- Assuming that 100% of the second growth persists and regenerates over 40 years, the carbon storage capacity doubles in young second growth and increases by 120% in intermediate age forests. In both forest age classes, a net gain of 8.48 Petagrams of carbon is stored over 40 years.
- This amount is equivalent to 31.09 Petagrams of CO2, which equals all of the carbon emissions from fossil fuel use and other industrial processes in all the countries of Latin America and the Caribbean from 1993 to 2014.
- Ten countries account for 95% of this carbon storage potential, led by Brazil (71%), Colombia, Venezuela, and Mexico. Chazdon says that it is remarkable that this huge amount of carbon storage doesn’t require any costly tree plantings or conversion of farmlands present in 2008. “It is all based on natural forest regrowth and only requires persistence and protection of the young forests and abandoned agricultural fields.”
In addition to forest-based solutions to mitigate climate change, there are many other benefits to this strategy, including hydrological regulation, habitats and corridors for conserving biodiversity, and provision of non-timber forest products to local people.
The importance of avoided deforestation and forest restoration for carbon storage and climate change mitigation are widely recognized and are included in Article 5 of the COP21 Paris agreement.
Prior emphasis has been on the avoidance of deforestation, however Chazdon says, “As a result of our analysis we can positively say that avoiding deforestation and supporting forest regeneration are complementary and mutually reinforcing activities.”
She acknowledges that natural regeneration is not always possible in cases where soils have been degraded or sites are isolated from seed sources, but says that multi-species tree planting can also be a solution. This option is costly and may be difficult to accomplish at large scales, but it is an alternative strategy that may be appropriate in some instances.
Hitting the Target
While forest regeneration and protection alone cannot fully compensate for greenhouse gas emissions on a global scale, the study affirms that this strategy can contribute significantly toward reaching national and international carbon mitigation targets.
Projections from the research also indicate the potential for significant contribution to forest restoration targets of the Bonn Challenge and the New York Declaration on Forests which call, respectively, for ending natural forest loss and restoring 150 million hectare of forest worldwide by 2020 and 350 million hectares of forest worldwide by the year 2030.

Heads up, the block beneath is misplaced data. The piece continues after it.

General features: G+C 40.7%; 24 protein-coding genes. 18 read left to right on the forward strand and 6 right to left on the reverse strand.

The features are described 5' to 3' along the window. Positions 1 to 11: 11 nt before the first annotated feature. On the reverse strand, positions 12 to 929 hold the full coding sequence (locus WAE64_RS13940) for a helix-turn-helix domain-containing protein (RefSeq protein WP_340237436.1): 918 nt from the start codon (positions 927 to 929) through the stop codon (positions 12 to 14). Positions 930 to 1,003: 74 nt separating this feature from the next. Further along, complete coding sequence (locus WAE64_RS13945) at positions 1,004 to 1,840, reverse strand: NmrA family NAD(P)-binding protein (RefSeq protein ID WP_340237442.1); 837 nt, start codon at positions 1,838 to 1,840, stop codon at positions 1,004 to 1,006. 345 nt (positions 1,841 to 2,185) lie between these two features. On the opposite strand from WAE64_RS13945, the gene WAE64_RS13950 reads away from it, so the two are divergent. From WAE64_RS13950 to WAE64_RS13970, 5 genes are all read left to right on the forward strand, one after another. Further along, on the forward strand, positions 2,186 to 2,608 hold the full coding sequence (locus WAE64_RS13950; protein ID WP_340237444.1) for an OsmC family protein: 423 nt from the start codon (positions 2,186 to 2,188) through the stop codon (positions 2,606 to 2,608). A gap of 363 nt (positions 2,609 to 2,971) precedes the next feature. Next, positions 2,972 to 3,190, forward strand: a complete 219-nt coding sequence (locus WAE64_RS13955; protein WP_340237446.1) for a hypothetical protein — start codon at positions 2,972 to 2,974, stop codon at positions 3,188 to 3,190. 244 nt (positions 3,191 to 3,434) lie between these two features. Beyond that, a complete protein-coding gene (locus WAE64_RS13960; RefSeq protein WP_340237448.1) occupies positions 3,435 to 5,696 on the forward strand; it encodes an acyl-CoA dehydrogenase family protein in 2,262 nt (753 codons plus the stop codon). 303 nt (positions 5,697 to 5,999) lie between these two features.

Regrowth of tropical secondary forests following complete or nearly complete removal of forest vegetation actively stores carbon in aboveground biomass, partially counterbalancing carbon emissions from deforestation, forest degradation, burning of fossil fuels, and other anthropogenic sources. We estimate the age and spatial extent of lowland second-growth forests in the Latin American tropics and model their potential aboveground carbon accumulation over four decades. Our model shows that, in 2008, second-growth forests (1 to 60 years old) covered 2.4 million km2 of land (28.1% of the total study area). Over 40 years, these lands can potentially accumulate a total aboveground carbon stock of 8.48 Pg C (petagrams of carbon) in aboveground biomass via low-cost natural regeneration or assisted regeneration, corresponding to a total CO2 sequestration of 31.09 PgCO2 . This total is equivalent to carbon emissions from fossil fuel use and industrial processes in all of Latin America and the Caribbean from 1993 to 2014. Ten countries account for 95% of this carbon storage potential, led by Brazil, Colombia, Mexico, and Venezuela. We model future land-use scenarios to guide national carbon mitigation policies. Permitting natural regeneration on 40% of lowland pastures potentially stores an additional 2.0 Pg C over 40 years. Our study provides information and maps to guide national-level forest-based carbon mitigation plans on the basis of estimated rates of natural regeneration and pasture abandonment. Coupled with avoided deforestation and sustainable forest management, natural regeneration of second-growth forests provides a low-cost mechanism that yields a high carbon sequestration potential with multiple benefits for biodiversity and ecosystem services.